In its announcement, Microsoft cited its Microsoft Connected Government Framework (CGF), which consists largely of training and educational solutions developed for government officials.
"Governments around the world tell us that to interoperate effectively they need a more structured approach to building information technology (IT) systems," said Bill Gates, Microsoft's chairman and chief software architect, in a statement. "Deploying an e-Government Strategy will help governments improve productivity and service delivery through seamless interoperability--as well as dramatically help cut costs."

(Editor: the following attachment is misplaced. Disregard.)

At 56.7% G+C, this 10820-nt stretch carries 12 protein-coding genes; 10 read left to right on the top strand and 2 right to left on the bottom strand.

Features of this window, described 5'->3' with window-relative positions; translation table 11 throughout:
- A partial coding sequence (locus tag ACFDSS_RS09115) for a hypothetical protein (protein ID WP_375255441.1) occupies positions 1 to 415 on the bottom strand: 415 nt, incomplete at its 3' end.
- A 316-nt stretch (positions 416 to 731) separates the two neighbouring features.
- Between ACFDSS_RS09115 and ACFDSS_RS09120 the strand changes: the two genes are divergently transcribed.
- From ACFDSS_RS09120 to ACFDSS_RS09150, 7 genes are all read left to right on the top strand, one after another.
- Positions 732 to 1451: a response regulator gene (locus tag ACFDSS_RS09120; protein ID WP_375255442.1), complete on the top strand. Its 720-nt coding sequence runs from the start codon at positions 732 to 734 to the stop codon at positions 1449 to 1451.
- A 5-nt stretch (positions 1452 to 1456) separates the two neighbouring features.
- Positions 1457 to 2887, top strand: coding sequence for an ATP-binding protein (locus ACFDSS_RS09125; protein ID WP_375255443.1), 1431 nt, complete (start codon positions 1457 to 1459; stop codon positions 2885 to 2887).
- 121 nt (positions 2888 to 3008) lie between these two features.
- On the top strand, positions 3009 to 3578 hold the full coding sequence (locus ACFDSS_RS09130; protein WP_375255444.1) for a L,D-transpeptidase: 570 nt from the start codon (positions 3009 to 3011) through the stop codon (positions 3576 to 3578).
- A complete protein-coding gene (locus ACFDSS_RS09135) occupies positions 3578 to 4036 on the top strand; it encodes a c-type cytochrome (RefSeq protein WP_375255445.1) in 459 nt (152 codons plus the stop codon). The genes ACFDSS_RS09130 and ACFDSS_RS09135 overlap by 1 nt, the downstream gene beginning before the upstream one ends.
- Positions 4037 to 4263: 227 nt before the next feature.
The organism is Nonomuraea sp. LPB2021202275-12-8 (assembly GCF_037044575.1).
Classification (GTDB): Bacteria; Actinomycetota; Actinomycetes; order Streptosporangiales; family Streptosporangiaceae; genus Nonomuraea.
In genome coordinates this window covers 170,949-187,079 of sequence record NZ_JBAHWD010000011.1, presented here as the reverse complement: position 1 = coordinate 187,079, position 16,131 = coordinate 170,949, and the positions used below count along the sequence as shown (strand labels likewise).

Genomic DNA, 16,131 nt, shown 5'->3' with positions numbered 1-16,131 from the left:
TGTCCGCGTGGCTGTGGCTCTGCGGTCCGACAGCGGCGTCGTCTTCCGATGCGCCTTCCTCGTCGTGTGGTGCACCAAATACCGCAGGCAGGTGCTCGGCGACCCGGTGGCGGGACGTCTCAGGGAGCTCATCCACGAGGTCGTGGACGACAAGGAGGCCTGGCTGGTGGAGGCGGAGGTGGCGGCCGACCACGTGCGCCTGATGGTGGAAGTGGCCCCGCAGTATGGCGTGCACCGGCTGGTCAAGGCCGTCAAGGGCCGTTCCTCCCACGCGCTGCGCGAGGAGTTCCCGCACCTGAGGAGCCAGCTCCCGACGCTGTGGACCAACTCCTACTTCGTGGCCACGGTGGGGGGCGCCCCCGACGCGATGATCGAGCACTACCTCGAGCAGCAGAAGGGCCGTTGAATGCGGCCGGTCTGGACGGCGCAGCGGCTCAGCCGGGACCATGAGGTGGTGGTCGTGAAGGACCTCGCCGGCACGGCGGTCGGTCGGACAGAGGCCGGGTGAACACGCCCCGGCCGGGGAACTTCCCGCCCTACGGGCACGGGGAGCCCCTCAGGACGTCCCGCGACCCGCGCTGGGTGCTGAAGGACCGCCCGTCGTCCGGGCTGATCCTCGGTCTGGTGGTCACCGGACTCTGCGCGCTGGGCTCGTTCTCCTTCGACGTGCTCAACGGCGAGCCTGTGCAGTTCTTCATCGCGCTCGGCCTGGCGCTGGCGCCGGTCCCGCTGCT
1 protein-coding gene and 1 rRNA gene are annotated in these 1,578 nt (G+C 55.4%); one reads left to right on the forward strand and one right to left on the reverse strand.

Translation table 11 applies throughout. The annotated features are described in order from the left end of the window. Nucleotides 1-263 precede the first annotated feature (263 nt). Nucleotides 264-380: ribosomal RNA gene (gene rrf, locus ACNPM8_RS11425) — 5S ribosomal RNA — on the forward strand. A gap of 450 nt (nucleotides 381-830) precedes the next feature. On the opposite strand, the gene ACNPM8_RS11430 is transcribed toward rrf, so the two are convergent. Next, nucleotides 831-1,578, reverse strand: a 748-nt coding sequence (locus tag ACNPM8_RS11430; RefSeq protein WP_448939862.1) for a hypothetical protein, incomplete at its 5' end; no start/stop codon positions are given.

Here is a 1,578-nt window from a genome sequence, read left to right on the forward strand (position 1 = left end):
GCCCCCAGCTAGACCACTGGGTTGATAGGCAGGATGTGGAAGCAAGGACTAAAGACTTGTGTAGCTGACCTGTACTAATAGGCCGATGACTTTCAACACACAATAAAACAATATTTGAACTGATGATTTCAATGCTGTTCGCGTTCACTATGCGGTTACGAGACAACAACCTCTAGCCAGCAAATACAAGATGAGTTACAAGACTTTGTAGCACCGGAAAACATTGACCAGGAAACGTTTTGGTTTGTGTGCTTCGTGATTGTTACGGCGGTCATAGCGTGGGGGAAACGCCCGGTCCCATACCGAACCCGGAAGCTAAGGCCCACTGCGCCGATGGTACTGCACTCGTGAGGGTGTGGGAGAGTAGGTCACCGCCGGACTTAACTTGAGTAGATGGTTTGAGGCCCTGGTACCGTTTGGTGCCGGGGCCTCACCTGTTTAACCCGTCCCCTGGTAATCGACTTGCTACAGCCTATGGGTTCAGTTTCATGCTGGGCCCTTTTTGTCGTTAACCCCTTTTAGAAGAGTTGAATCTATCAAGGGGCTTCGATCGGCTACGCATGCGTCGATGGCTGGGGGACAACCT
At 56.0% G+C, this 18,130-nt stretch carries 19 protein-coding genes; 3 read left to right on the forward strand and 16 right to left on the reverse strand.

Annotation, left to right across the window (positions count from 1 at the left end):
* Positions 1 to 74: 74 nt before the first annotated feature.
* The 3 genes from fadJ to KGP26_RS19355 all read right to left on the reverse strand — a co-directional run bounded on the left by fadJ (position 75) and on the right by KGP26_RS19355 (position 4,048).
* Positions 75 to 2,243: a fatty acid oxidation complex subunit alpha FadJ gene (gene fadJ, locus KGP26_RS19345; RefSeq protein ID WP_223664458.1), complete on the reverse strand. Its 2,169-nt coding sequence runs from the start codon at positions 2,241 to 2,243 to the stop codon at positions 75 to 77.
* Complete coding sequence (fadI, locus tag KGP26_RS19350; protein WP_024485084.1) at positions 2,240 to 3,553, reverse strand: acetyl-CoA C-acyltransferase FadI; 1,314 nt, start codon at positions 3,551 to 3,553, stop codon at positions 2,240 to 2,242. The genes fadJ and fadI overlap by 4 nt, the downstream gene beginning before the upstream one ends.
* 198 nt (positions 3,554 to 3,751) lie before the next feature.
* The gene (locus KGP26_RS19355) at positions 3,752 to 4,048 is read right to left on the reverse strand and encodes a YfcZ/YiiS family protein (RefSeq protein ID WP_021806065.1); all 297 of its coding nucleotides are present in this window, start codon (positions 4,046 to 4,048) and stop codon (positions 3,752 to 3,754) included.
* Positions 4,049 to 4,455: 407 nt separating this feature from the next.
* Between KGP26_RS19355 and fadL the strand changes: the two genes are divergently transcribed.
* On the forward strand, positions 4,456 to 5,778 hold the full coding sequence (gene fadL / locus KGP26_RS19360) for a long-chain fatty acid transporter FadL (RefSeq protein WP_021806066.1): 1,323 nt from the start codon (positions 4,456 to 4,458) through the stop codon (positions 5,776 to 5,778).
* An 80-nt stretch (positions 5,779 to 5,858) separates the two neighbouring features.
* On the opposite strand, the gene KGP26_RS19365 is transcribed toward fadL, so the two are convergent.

The firm also pointed to partnerships with WlSeKey SA, Accenture, and Avanade as examples of its efforts to improve government services. WlSeKey is a Swiss-based computer security firm, while Accenture and Avanade recently released a solution for replacing paper forms and automating processes.
Governments have represented threats to Microsoft occasionally, because they have supported open source software over Microsoft products. Microsoft has resisted such efforts in the European cities of Munich and Bergen and in the state of Massachusetts in the U.S.
Gates is scheduled to delivery a speech on Microsoft's government strategy in Lisbon on Tuesday followed by a two-day meeting of the GLF.